Seventh District Pulse - The Federal Budget
In this District Pulse, I'd like to hear from you about how to deal with the federal budget. Since I came to Washington, I have told you that I would make solving America's budget crisis a priority. Knowing that President Obama and I have a very different view on balanced budgets, I knew that success would often come in baby steps, but I committed to doing as much as I could as often as I could. Recognizing your and my commitment to success, my colleagues appointed me to the Budget Committee, named me as Chairman of the Rules Committee Budget Subcommittee, and made me Chairman of the Republican Study Committee Budget and Spending Task Force. True to my word, I am proud of the progress that we have made over the past three years.
For the first time since the end of the Korean War, America's total spending has declined two years in a row. For the first time in American history, Congress and the President reached a budget reform bill eliminating more than $2 trillion in borrowing -- debts that would have to be paid back by our children. Knowing that thrift begins at home, in my Seventh District Office I am committed to a budget today that is lower than any other in the past ten years. Knowing how much disagreement exists in Washington, I hope that you will agree with me that making this progress the law of the land is a huge success.
Notwithstanding this progress, however, you and I both know that there is much, much more to do. I am working to try to find that path forward through the Washington gridlock. Last month, for example, I invited congressmen from coast-to-coast to a roundtable with Maya MacGuineas, a leader in the Fix the Debt Campaign, a well-respected bipartisan group of prominent business leaders facilitating a national dialogue to address our spiraling federal debt. Fix the Debt is working with citizens across the country to create awareness and share ideas on where we can go from here. As part of my roundtable with Fix the Debt, my colleagues and I examined different ideas that might work to change our long-term spending trajectory.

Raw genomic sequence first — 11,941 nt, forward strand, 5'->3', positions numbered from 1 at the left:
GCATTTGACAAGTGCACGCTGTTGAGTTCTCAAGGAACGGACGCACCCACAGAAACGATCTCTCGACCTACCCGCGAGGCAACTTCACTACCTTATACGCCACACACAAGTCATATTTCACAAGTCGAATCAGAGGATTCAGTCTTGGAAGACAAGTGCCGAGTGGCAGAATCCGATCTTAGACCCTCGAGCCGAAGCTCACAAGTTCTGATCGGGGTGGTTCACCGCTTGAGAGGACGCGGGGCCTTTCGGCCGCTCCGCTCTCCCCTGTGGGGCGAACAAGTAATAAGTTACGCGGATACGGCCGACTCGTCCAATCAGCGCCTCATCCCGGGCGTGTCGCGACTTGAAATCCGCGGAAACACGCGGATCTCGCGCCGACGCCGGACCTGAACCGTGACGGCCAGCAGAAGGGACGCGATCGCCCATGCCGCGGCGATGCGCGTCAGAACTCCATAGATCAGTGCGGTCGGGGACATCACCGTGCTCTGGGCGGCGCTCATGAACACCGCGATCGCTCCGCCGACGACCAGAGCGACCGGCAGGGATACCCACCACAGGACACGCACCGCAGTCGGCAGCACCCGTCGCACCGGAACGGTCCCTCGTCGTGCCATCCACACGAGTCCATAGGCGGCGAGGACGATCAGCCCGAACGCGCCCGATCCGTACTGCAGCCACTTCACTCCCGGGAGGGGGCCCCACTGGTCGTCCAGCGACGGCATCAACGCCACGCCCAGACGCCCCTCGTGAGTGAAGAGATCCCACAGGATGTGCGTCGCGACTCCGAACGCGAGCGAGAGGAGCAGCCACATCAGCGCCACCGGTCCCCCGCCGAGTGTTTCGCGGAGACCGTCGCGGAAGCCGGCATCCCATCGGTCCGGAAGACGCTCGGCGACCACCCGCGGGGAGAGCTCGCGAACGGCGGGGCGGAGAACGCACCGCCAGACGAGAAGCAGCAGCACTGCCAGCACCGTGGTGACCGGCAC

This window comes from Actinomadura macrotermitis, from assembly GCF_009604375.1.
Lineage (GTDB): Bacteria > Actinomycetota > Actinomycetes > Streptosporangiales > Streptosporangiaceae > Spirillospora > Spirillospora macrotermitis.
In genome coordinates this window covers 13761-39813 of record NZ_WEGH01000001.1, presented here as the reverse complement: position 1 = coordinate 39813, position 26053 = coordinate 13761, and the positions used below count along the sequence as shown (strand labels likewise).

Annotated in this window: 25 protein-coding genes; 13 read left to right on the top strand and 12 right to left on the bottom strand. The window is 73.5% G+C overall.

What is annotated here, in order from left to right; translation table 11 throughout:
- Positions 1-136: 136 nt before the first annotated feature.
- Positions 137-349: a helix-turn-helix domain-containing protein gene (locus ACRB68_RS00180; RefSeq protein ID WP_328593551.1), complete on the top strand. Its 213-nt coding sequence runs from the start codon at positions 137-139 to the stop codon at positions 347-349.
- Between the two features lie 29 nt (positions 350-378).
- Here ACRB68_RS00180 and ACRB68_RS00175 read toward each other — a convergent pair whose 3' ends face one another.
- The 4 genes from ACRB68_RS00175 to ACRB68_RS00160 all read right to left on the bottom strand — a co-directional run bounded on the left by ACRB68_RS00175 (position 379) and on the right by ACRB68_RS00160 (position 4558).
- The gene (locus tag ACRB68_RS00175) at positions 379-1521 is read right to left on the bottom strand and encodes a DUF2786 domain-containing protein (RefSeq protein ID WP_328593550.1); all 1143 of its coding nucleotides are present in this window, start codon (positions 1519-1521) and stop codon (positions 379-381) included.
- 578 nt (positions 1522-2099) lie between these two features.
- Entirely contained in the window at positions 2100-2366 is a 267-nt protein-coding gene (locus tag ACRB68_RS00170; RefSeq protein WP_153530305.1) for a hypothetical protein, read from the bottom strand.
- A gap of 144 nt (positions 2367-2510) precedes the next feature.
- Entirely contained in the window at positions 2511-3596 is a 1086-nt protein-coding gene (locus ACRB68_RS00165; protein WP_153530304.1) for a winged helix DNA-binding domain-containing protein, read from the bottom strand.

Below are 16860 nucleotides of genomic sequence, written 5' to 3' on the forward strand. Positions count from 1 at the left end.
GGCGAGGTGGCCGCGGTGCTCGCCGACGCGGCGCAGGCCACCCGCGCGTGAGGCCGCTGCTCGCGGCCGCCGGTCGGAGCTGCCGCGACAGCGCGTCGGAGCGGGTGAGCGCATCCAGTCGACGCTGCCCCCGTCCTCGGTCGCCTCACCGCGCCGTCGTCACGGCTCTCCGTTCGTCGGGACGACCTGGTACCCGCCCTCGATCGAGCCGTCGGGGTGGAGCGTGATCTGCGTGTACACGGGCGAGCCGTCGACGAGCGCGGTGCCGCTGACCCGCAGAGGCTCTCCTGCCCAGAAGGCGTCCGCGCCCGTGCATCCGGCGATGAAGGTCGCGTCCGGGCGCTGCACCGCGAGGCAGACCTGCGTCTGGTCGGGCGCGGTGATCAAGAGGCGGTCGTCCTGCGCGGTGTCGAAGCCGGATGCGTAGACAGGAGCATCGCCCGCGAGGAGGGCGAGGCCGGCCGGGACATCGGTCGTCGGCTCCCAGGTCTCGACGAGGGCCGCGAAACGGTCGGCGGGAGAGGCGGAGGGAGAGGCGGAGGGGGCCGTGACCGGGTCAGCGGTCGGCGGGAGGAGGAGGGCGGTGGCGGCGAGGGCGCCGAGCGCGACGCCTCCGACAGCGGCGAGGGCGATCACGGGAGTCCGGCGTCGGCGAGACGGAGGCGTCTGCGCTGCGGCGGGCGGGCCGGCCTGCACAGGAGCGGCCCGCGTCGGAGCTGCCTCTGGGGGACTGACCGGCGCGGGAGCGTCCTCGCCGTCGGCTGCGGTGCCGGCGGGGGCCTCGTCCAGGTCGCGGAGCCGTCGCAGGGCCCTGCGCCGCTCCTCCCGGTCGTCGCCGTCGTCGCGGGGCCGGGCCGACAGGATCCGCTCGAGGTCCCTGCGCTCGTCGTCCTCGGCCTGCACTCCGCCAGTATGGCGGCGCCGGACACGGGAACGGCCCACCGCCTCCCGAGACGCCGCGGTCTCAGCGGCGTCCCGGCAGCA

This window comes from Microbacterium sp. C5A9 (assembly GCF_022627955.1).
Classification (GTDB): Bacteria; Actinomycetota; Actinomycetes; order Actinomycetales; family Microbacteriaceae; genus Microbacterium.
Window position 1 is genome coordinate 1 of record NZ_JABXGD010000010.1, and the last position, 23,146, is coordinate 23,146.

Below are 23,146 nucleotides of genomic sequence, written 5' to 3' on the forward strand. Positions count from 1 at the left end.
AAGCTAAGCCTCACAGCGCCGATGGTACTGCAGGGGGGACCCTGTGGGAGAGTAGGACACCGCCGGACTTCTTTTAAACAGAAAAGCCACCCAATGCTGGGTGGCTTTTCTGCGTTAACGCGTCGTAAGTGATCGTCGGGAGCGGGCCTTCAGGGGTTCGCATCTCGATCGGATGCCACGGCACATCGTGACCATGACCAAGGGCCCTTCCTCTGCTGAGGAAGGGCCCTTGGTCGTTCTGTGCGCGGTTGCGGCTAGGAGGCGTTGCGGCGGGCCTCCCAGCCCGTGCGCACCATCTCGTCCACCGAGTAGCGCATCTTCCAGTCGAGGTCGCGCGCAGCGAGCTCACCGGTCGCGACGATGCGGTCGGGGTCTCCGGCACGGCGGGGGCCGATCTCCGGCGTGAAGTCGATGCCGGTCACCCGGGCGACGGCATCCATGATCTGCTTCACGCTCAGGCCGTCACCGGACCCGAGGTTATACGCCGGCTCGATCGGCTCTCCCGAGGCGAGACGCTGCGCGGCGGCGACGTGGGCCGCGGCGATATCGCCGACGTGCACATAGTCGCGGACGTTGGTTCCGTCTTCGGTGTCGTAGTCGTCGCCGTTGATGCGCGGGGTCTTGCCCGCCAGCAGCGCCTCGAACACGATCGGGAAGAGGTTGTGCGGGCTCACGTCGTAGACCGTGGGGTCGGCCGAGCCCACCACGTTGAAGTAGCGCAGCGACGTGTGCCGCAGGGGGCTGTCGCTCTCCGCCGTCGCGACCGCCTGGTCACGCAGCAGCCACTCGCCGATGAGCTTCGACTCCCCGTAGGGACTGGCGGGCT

With the House of Representatives and Senate currently in a budget conference to set funding levels for FY2014 and FY 2015, now is the time to bring ideas out of the shadows and into the debate. The sequester, a term we all know too well now, is attractive in that it makes real reductions in spending today, but even with the sequester America's spending will rise to unsustainable levels in the future. Our mandatory spending-the term the law uses to describe Social Security, Medicare, Medicaid, and interest on our national debt-is growing rapidly and today constitutes the majority of all federal spending. Looking at the math, I know that these programs will face insolvency in the coming years if we do nothing. I also know by looking at the math that if we take steps today, we can protect and preserve these programs for future generations as well as tackle the rapid growth in spending that is driving the federal debt.
How concerned are you about our federal budget imbalance?
68.5% I am extremely concerned. I agree with the former Chairman of the Joint Chiefs of Staff, Admiral Mullin, who said that America's debt represents the greatest threat to our national security.
4.8% I am not concerned. Washington is always talking about budgets and never doing anything about it. Yet, America continues rolling along. If the debt becomes a critical issue, I'm sure that we'll all come together and focus on it, but today it is simply a political talking point that one side uses to attack the other.
18.7% I am concerned, but I am more concerned about other issues. I do want Congress and the President to address our growing debt, but not at the expense of focusing on other priorities that are important to me.
8% None of the opinions above accurately express my views.